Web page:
FISCA fire inspector Chris Hughes explains some of the fire risks that mine sites encounter and how to prevent them.
Fire prevention is no exception when it comes to ensuring that all facets of safety are considered at a mine site.
According to an August 2018 report from the New South Wales Resources Regulator, fire breakouts on mobile plant in the state have risen in the past decade.
Sometimes referred to in industry parlance as ‘thermal events’, 203 fires were reported at mine sites in NSW between September 2014–May 2017, a rate of around six per month. This average was double that of data collected between 2001–2008, when NSW recorded an average of three fires a month.
Fire Investigation and Safety Compliance Australia (FISCA) manager Chris Hughes has worked extensively on mine site fire audits that comply to exacting Australian Standards, even when working overseas.
“We basically go in and do an exhaustive onsite analysis of all their installed fire equipment,” Hughes tells Safe to Work.
“We’ll look at sprinklers, we’ll look at smoke detectors, we’ll look at extinguishers, hydrant systems, everything that they have installed, and then we do an audit on that in accordance with AS4655, which is the Australian Standard for fire safety audits.”
Led by Hughes and colleague Morgan Cook, fire investigator and FISCA owner, the team counts mine site fire safety among its specialities.
FISCA’s checks include audits, fire safety studies, fire cause and origin analysis, and bushfire assessments. Some sites use fire suppression teams that miss minor details during inspection that FISCA has been trained to pick up. Having an independent person view the inspection sometimes reveals other issues.
Fixed and mobile plant are particular areas for concern and a primary cause of mine site fires. When visiting a mine in Mauritania in northwest Africa, FISCA carried out checks on haul trucks, shovels, drills and various other mining vehicles.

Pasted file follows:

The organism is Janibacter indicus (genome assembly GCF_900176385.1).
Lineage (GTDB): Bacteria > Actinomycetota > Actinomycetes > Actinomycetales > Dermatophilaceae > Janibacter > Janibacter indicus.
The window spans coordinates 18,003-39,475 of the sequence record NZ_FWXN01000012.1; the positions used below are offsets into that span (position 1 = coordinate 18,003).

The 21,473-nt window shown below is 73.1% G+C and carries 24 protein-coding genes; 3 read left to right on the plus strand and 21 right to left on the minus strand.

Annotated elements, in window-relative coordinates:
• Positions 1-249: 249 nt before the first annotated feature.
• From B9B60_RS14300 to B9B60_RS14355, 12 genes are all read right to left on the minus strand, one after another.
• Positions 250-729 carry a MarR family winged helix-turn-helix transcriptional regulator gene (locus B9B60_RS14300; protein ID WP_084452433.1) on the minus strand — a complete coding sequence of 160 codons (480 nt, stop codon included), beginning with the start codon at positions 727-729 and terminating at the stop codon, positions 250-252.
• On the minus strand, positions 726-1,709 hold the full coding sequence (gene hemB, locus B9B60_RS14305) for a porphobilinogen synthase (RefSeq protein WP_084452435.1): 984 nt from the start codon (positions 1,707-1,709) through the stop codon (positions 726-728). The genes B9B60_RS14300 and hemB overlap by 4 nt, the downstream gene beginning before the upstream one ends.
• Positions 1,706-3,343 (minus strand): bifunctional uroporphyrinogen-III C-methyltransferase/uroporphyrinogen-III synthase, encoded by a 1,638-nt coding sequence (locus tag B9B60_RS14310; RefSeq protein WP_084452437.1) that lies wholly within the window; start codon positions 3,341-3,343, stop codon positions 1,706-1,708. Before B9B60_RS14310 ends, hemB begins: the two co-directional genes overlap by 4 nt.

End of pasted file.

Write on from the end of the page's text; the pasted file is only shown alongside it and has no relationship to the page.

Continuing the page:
The company found a typical problem was that the installed fire suppression systems on the vehicles had their nozzles facing the wrong way.
This was particularly evident around the vehicles’ exhaust systems and turbochargers; sometimes grease and oil leaked into these areas, exacerbating the risk of fire.
“If the fire suppression nozzle is pointed away from those areas, especially if you have oil or grease or anything like that near them, the extinguishing system isn’t going to contain the fire,” Hughes explains.
The other issues commonly include trigger wires not being in the right place, and manual activation buttons not being within easy access for staff.
FISCA recommended foam extinguishing agents on each side of the Mauritania site’s haul trucks to help protect the vehicles and limit the spread of fire should an incident occur.
These foam-based extinguishing systems not only extinguish the fire but also cool down the equipment for cases where the driver needs to go past the engine to escape. The equipment will be a lot cooler, which lowers burn risks.
“Everything that we look at is to reduce the risk of being injured,” Hughes says. “With severe fires, there’s a risk of explosion that goes along with it, so we’ll look at the extinguishing systems’ ability to mitigate the risk of items that would be included in a fire such as exhaust systems, turbo systems or oils.
“These are all things that we look at as a holistic way to try and limit a thermal event from occurring.”
Another factor that slows response times is poor visibility. Usually, operators of mobile plant are in relatively high positions with a good field of view for working conditions, but it is not necessarily convenient for prompt fire detection.
“Unfortunately if they have a fire or a thermal event happen it’s normally underneath them — without that extinguishing system actually going off there’d be no way to actually know they’ve got a fire going on,” Hughes says.
The type of mine involved can also be a factor. Hard rock mines push equipment hard, leading to higher risks of failure, while coal mines present an increased risk of fire. Underground mines have adapted to these risks by increasingly adopting electric or hybrid vehicles in recent years.
Underground operations generally pose the highest risk due to the issue of fire spreading. Mobile plant fires in open pit mines tend to be relegated to the area around the equipment in question, but this isn’t the case underground.
FISCA aims to make sure mine sites are able to pre-empt these risks to limit or even eliminate the risk of such thermal events.
As Hughes explains, “it’s all about trying to make the vehicles themselves fire safe and to provide a safer working space for the operators and less down time for all involved.”
This article also appears in the Jan–Mar edition of Safe to Work.